What Hooked Me in Cassie Beasley’s Circus Mirandus

Megan: Circus Mirandus. I have to say, when our group took this book on, between the title and the cover, we were all like kids with saucer-shaped eyes. I mean, it’s a circus. Kids LOVE circuses. Grown-up kids like them just as much. But you know what hooked me? What makes me want to say, “Read this!” to everyone between 10 and 82 (or maybe older, I don’t know why the cutoff has to be 82)? It’s because of friendship. I truly believe that any book–any book that really digs into your heart and doesn’t let go–comes down to the relationships in it. For young adult, this is often a romantic relationship. But I think that’s what I love about middle grade. I love the focus on platonic friendship. This book gives us Jenny and Micah, and as one ascribes to magic and one doesn’t, you can see how they change and help each other. And maybe, best of all, help solve problems that seem out of reach–together. John: I was drawn in by the tenacity of the main character. I think he had such an impact on me because I tend to write characters like this–characters that don’t want to change; from the start, they cling desperately to the purpose or cause they believe in. In Circus Mirandus, Micah loves his grandfather and believes his stories when no one else will. He defies an aunt that makes Lemony Snicket look like a saint and fights to convince Jenny, his new friend, of the reality of magic, but no matter the obstacle, he refuses to give in. While I love a character like Scrooge–the greatest character ever to undergo a dynamic change, I’m also drawn to characters who refuse to let the tempestuous world swirling around change them. Jess: I got to visit a magic circus. It was wonder and adventure that hooked me. I listened to part of this book on the road and couldn’t help looking down every street and into every tree grove. Could that overgrown lot be an invisible circus? If you believe in magic, then maybe. In Circus Mirandus, the fantastical was Micah’s escape, his connection to family/friendship, and his instrument of letting go. That’s the power of fantasy. Imagining leads to exploration and possibilities. Much can be discovered when one is open to magic in the... read more

What’s Write About…Books – 3 reasons why reading is what makes America great!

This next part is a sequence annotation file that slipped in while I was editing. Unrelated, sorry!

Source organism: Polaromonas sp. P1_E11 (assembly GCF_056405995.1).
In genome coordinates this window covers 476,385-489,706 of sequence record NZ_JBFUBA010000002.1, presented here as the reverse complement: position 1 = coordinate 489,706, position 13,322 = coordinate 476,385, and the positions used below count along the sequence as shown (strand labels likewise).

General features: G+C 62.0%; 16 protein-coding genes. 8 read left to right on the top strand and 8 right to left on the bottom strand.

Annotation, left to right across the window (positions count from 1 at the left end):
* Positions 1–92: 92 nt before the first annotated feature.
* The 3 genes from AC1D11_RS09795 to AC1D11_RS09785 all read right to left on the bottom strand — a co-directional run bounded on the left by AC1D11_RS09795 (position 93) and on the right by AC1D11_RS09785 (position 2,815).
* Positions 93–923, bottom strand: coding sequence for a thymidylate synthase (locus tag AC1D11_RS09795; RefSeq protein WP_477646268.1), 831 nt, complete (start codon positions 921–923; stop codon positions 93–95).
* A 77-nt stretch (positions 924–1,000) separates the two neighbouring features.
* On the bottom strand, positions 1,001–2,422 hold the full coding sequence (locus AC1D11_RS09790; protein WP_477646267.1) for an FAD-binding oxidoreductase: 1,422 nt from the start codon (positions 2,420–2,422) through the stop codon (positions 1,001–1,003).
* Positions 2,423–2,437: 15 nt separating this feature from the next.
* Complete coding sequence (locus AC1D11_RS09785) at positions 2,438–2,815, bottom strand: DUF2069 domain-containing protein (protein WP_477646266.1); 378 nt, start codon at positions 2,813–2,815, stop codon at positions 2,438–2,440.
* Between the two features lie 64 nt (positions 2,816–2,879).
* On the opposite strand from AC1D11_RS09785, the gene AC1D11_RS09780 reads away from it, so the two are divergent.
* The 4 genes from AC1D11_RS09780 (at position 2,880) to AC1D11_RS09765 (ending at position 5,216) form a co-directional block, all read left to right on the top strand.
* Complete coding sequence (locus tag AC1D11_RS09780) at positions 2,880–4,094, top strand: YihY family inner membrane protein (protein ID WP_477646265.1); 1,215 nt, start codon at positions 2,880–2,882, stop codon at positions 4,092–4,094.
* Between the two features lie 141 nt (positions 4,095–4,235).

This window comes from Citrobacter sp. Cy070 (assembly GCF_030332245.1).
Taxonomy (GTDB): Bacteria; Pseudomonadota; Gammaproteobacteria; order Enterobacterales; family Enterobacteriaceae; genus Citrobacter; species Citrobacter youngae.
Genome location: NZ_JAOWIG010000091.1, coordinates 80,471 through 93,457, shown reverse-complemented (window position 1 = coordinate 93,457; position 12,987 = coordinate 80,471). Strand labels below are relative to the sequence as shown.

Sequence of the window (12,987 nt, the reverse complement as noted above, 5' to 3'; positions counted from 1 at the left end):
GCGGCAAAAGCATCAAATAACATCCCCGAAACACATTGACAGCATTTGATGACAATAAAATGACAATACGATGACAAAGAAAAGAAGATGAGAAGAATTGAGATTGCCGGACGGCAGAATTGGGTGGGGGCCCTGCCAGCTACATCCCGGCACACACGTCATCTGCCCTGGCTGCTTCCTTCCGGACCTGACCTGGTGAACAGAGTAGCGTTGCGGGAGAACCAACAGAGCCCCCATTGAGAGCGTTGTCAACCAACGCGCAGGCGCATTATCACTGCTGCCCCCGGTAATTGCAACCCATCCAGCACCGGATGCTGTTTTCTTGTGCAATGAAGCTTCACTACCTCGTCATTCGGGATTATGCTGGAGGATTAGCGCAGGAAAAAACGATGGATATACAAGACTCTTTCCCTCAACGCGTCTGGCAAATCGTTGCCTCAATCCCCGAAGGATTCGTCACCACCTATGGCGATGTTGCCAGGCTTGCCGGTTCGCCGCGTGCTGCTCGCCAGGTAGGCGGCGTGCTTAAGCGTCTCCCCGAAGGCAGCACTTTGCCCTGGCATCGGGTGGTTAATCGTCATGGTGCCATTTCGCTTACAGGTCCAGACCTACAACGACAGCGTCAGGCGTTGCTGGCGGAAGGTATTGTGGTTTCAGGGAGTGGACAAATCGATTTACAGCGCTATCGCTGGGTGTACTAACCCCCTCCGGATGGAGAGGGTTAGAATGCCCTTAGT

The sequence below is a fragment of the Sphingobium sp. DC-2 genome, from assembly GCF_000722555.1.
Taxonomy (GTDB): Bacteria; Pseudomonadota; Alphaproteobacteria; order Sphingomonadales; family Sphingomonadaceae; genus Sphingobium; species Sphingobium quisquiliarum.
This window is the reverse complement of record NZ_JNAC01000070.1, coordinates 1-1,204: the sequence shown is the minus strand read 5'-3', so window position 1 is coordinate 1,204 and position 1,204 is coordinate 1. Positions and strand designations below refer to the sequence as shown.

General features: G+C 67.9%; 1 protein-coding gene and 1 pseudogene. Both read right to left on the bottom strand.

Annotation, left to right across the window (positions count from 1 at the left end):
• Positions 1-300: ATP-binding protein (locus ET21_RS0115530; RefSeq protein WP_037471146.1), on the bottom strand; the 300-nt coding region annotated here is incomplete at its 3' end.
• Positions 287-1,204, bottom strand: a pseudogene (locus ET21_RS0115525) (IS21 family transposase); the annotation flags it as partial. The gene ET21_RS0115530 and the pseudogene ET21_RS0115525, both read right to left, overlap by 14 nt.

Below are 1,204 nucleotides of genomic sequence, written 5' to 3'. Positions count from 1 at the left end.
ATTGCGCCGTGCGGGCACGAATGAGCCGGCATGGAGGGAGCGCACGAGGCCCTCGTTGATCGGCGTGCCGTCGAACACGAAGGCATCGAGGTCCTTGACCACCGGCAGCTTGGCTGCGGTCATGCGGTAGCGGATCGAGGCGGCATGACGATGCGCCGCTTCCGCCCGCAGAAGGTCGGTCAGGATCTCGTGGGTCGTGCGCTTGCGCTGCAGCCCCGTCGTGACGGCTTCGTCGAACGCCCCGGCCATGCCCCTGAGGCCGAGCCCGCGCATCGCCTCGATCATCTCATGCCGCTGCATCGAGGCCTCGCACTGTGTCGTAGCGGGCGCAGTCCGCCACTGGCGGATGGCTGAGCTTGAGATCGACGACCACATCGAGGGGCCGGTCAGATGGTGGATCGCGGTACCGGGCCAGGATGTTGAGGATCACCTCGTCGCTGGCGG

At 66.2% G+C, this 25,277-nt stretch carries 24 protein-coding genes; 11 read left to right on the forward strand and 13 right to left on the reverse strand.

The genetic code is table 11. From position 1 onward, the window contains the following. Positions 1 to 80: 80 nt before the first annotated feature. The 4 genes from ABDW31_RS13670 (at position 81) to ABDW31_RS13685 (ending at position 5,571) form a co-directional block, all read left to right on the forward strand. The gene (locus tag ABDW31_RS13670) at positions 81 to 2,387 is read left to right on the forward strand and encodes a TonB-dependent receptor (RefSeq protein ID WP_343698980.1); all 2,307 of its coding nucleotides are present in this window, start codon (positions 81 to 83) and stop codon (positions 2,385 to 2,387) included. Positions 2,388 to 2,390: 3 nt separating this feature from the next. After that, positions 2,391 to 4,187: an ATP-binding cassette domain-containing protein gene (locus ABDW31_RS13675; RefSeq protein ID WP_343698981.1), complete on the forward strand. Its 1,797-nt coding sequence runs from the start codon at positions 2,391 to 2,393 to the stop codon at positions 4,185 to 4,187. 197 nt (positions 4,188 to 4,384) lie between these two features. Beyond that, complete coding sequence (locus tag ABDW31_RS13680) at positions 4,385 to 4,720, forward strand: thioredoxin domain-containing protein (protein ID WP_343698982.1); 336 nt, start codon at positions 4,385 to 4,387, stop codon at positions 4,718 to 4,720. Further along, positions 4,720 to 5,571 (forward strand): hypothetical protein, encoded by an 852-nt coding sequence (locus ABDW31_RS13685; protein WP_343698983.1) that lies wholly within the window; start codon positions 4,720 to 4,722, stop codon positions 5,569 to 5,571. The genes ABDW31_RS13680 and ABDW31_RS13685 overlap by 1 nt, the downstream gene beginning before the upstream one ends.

On this wonderful day we celebrate our country’s independence, I wanted to state on this awesome blog that I believe there are many ways to make America great again, and at the risk of sounding cliché, it comes down to the fact that children are the future. They just are. Scientifically undebatable, that nugget of truth. So, when it comes to strategies on making America great, I believe that our schools and teachers are key. I also believe that reading is neglected far too often. To get to the point on this Independence Day (so you can get back to the pastimes of our forefathers – eating hot dogs, boating on the lake, and sunburning , of course), I want to tell you three things books will do for you and your children that are pretty firework-worthy. Books challenge society. A friend of mine recently gave me a list of books that had been banned through the decades. Wow. It was like every classic you’ve ever heard of or read. And you know why? Mostly, it was because they contained information or subject matter that made society uncomfortable. Sometimes, we forget the true value of liberalism. No, it’s not the rhetoric of the far left. In a nutshell, the classic definition of liberalism allows the free flow of ideas so people can make better decisions. Fiction launches new ideas and new ways of thinking about old ideas. And sometimes, it pushes us to consider why we believe what we believe. Books give a real voice to those we prefer to overlook. I just love R.J. Palacio’s Wonder. We still are a society that struggles to understand people with mental or physical differences, instead of embracing that uniqueness. Hollywood doesn’t have many main characters that deal with physical deformity or mental challenges (I just saw the Accountant, and the main character did have autism, but he was also a stone cold killer). Books are not as mainstream as movies, and there’s so much more opportunity there to read (and publish) books about characters who challenge us to reconsider what is truly normal—and special—about people. Books facilitate conversations on difficult subjects. One thing I always encourage parents to do is read the same books their kids are reading. First of all, it sets an example, but even more importantly, it gives you a common jumping off point. I’ll never forget how Hannah E. Harrison’s My Friend Maggie helped me manage conversations... read more